Burr was neutral in my feelings; that it was through no
attachment to him that I made that suggestion, but to
avert a great national calamity which I saw approaching ;
to arrest a tempest which seemed lowering in the west ;
and to divert into a channel of usefulness those consum-
mate talents which were to "mount the whirlwind and
direct the storm." These, and these only, were my rea-
sons for making that recommendation.

About the time of 'my having waited on the president,
or a little before (I can not, however, be positive whether
before or after), I determined at all events to have some
evidence of the integrity of my intentions, and to fortify
myself by the advice of two gentlemen, members of the
house of representatives, whose friendship and confidence
I had the honor long to retain, and in whose wisdom and
integrity I had the utmost faith and reliance. I am at
liberty to give their names, if required. 1 do not dis-
tinctly recollect, but I believe that I had a conversa-
tion with a senator on the subject. I developed to them
all Mr. Burr's plans. They did not seem much alarmed.

Mr, Martin objected to the witness stating any of
the observations of other persons to himself.

After some desultory conversation between the coun-
sel on both sides, the chief justice said that though
more time was wasted by stopping the witness, than by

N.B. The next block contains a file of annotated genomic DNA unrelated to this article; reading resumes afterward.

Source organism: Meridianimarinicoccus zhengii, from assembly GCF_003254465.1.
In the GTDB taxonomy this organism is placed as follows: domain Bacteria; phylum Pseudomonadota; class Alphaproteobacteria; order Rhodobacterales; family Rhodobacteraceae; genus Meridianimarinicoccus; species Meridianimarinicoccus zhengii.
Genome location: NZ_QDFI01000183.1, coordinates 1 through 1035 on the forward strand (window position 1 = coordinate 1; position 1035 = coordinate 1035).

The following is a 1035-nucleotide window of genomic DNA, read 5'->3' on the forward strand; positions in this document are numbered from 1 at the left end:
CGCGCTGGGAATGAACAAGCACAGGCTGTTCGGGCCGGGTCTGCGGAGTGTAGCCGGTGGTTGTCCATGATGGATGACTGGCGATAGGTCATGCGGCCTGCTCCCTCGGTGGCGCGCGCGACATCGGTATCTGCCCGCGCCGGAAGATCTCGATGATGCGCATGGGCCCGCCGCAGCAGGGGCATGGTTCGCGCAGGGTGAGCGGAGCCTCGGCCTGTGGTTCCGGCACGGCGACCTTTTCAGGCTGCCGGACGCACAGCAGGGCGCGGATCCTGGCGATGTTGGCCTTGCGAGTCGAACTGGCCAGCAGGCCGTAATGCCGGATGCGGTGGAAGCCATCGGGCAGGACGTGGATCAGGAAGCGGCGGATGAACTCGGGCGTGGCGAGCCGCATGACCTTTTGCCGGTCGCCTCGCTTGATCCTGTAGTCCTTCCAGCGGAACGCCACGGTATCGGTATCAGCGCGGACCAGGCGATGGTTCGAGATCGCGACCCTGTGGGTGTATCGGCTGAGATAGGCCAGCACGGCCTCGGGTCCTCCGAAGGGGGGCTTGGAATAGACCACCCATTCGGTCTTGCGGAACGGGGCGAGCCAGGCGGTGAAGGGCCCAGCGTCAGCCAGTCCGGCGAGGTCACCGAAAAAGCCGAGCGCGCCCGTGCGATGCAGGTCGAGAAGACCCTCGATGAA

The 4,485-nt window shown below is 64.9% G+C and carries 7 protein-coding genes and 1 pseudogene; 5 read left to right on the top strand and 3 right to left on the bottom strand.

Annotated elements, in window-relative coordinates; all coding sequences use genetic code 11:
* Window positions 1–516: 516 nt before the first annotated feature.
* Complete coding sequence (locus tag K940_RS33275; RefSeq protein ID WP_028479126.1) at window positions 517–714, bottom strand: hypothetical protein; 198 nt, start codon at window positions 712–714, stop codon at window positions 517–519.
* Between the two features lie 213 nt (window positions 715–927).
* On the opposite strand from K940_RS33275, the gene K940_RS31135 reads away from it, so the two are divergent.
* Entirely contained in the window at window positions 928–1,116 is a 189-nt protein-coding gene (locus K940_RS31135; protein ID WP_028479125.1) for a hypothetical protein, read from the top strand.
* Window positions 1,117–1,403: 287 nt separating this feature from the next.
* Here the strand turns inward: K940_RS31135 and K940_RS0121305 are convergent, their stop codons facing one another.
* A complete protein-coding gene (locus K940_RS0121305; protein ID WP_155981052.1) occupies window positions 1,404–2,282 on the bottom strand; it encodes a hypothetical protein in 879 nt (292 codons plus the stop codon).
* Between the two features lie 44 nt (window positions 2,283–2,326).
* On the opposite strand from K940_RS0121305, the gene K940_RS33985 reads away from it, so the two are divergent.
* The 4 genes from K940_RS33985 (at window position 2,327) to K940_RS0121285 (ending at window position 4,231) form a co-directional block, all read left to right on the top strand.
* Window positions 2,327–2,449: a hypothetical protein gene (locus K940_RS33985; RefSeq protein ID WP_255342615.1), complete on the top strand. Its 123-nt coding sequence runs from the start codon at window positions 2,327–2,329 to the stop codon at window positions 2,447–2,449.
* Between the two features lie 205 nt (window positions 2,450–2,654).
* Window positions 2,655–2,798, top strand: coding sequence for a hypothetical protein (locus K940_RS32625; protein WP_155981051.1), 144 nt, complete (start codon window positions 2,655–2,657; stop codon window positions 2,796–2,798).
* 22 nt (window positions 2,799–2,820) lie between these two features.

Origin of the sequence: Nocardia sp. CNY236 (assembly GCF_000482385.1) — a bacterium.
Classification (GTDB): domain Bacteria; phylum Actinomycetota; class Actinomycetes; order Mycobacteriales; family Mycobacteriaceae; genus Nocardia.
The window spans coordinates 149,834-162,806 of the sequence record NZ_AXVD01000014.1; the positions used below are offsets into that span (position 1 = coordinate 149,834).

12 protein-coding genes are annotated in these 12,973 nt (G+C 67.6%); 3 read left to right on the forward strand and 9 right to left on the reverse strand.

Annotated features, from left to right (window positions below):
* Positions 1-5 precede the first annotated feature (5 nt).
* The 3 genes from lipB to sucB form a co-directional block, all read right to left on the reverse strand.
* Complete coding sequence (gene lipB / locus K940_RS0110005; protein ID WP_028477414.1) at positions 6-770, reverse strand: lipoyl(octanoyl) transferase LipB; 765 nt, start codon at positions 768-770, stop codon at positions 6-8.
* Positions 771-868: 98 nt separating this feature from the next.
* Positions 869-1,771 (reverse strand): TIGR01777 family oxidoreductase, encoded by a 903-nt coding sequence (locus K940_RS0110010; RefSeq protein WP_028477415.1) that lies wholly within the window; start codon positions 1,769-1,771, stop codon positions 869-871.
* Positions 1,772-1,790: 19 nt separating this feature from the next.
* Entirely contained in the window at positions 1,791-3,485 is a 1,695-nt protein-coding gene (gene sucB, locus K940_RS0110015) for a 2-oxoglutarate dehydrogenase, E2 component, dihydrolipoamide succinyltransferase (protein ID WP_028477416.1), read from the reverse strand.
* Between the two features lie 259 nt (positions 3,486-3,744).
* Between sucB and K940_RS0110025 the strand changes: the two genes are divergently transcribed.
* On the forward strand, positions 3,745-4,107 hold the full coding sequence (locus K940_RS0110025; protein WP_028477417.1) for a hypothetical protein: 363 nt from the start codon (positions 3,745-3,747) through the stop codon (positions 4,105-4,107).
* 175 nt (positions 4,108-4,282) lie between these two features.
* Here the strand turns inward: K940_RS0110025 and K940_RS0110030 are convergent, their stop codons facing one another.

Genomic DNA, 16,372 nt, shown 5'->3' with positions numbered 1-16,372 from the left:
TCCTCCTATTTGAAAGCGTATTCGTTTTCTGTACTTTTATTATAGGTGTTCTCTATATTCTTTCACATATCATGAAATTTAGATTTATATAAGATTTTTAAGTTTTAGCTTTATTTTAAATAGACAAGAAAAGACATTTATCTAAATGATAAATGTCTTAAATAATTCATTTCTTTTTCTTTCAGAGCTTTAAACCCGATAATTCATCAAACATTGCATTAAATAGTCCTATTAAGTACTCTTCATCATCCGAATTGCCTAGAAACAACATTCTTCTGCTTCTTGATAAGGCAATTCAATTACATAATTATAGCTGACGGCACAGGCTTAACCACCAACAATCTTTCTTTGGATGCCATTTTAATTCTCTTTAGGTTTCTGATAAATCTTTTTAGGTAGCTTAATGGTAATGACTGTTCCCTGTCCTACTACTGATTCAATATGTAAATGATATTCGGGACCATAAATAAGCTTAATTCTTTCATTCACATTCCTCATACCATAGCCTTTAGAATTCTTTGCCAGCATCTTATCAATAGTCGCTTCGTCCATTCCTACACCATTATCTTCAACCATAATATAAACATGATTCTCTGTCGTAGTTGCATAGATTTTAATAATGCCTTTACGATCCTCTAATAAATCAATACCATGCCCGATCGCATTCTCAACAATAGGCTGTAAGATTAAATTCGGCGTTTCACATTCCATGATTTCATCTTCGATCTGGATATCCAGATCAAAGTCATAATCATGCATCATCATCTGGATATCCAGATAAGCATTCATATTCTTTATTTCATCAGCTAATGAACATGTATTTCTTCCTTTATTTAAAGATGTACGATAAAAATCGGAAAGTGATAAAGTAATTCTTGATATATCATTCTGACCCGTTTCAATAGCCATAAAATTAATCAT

letting him tell his story in his own way, yet if it were
required, he must be stopped when he gave improper
testimony. He then told the witness, " You are at
liberty to vindicate yourself, but declarations of other
gentlemen are not to be mentioned, because that certain-
ly would be improper."

Mr. Eaton. I did ask indulgence of the court to
make such explanations, because perversions of my con-
duct were before the public: but I waive this indul-
gence, contented with meeting these perversions at
some other time and place.

Chief Justice. You have used that indulgence.


Mr. Eaton. Little more passed between Mr. Burr
and myself, relevant to this inquiry, while I remained at
Washington ; though I could perceive symptoms of dis-
trust in him towards me, he was solicitous to engage me
in his western plans. I returned to Massachusetts, to
my own concerns, and thought no more of Mr. Burr, or
his projects, or revolutions until, in October last, a letter
was put into my hands at Brumfield, from Mr. Belknap,
of Marietta, to T. E. Danielson, of Brumfield, stating
that Mr. Burr had contracted for boats which were
building on the Ohio.

Mr. Burr. Have you that letter?

Mr. Eaton. No.

Mr. Burr. It is improper, then, to state it.

Mr. Hay. It is immaterial. Mr. Belknap is here.

Mr. Eaton. As to letters, I have had no correspon-
dence with Mr. Burr. I was about to state, that I had
made a communication, through Mr. Granger, to the
president of the United States, stating the views of Mr.

Online LibraryAaron BurrTrial of Aaron Burr for treason : printed from the report taken in short hand (Volume 1) → online text (page 51 of 64)